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Global oil slump puts Africa’s drilling potential on hold

The Ensco DS-8 is contracted to Total until November 2020 for operations in Angola. Total expects to decrease its rig count in Africa from 12 in 2015 to fewer than 10 in 2016.

Although significant potential remains for increased drilling activity in Africa, the global oil price slump has left this market stagnant for now. Exploration activity throughout the continent was largely on hiatus in 2015, and if oil prices remain low through 2016, this trend is almost certain to continue. The drop in exploration activity is a result of reactionary budget cuts, as operator profit margins have become increasingly strained due to the still-falling oil prices. Such was the case for Total, an operator that spends a third of its total investments on the African continent. “The impact of the low-priced oil environment currently is that we have started the project of strong cuts and reduction of costs,” Benoît Ludot, Vice President Drilling & Completion for Total Exploration-Production, said.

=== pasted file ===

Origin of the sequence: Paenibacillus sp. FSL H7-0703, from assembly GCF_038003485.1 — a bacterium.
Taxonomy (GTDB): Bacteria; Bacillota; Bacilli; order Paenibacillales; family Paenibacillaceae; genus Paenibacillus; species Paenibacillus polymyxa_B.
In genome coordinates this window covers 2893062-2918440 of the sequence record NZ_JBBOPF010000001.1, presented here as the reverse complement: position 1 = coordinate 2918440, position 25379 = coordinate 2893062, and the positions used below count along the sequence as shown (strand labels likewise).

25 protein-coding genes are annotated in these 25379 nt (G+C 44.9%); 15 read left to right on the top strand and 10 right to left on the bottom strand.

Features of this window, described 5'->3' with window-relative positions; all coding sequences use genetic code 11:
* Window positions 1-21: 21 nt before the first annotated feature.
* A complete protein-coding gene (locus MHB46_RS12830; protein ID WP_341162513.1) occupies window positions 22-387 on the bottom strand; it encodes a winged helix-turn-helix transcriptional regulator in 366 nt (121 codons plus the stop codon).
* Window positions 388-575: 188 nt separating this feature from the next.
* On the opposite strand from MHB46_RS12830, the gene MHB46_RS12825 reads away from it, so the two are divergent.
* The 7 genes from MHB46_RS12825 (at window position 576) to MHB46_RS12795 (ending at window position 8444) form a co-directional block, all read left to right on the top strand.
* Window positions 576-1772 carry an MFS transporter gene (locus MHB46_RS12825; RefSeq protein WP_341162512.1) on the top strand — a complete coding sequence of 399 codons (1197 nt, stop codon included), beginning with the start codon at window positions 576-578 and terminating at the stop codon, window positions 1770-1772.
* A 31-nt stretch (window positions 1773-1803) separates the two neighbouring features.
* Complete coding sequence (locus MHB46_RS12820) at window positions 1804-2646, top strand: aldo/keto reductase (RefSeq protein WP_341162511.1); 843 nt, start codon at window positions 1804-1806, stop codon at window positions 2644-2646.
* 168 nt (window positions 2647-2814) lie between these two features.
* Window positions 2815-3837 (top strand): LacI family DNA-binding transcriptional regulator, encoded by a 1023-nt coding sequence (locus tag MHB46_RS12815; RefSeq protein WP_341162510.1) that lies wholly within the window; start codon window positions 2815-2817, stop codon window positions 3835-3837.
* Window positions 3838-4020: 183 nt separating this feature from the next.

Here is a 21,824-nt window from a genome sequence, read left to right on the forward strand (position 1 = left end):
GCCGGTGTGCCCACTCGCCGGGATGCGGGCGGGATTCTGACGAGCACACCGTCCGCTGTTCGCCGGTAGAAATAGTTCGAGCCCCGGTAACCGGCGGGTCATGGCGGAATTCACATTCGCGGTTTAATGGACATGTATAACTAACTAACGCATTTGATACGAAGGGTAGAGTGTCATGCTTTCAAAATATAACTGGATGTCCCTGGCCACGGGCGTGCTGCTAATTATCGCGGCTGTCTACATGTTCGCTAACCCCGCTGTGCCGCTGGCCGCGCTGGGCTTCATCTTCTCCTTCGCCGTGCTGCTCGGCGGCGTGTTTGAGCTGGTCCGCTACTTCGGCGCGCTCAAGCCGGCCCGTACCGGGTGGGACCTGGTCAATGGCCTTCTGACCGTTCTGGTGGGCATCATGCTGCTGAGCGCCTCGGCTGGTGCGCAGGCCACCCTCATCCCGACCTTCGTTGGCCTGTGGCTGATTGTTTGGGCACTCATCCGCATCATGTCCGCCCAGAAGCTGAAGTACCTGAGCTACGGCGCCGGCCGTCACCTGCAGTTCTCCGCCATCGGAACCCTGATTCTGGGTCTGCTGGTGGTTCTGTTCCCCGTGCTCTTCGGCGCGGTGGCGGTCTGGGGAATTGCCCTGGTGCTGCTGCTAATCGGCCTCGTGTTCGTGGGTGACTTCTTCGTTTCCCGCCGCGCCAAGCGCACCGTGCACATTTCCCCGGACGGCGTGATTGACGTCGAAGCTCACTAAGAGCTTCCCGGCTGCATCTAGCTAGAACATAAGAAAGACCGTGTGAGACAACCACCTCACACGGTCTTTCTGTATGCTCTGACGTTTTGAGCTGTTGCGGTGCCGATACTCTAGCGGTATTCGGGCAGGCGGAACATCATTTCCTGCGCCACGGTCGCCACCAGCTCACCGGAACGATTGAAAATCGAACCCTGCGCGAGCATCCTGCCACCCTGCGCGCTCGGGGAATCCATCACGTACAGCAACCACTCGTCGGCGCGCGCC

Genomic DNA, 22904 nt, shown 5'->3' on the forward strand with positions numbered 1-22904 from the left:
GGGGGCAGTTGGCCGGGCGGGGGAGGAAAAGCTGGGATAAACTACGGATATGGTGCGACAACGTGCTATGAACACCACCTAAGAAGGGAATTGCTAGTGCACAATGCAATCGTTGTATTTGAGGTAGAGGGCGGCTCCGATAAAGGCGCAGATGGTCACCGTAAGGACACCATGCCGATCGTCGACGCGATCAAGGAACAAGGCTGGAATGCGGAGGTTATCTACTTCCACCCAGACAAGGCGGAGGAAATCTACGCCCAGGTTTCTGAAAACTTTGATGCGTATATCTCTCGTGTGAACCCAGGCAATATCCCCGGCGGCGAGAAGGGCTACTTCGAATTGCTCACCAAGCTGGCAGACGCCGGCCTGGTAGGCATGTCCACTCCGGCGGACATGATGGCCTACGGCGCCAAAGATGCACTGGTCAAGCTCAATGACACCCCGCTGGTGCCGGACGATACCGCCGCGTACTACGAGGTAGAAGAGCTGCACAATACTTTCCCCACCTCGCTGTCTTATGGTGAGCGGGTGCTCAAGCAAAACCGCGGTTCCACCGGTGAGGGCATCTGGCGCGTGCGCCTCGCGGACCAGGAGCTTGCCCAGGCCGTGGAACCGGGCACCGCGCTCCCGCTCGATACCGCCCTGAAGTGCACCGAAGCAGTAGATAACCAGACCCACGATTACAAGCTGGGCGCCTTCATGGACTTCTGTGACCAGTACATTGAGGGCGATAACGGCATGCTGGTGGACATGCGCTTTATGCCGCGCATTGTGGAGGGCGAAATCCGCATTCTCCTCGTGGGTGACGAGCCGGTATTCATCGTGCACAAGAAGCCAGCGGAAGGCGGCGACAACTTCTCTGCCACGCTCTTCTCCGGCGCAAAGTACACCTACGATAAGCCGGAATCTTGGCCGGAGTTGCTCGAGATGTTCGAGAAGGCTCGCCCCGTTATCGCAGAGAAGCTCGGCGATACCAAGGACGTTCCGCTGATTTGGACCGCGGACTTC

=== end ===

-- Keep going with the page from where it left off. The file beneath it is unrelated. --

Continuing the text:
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Shale won’t replace deepwater, but offshore industry must reengineer value chain to reach economic parity with onshore

Chris Beckett, CEO, Pacific Drilling

We noticed signs of weakness and a relative lack of contract availability as early as Q2 or Q3 of 2014. The ultra deepwater-focused companies were already considering how deepwater economics were challenged at $75-$80 per barrel price. As a result, we had seen a lot of our clients take a pause in exploration activity, but obviously, it’s gotten worse since 2014.

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2016 IADC Officers

IADCLogo

Thomas Burke was appointed Chief Executive Officer and elected a director of Rowan Companies in April 2014. He served as Chief Operating Officer beginning in July 2011 and was appointed President in March 2013. Dr Burke first joined the company in December 2009, serving as Chief Executive Officer and President of LeTourneau Technologies until the sale of LeTourneau in June 2011. From 2006 to 2009, Dr Burke was a Division President at Complete Production Services, an oilfield services company, and from 2004 to 2006 served as its Vice President for Corporate Development. Prior to that, he worked at McKinsey & Company and Schlumberger.

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Critical issues in drilling & completions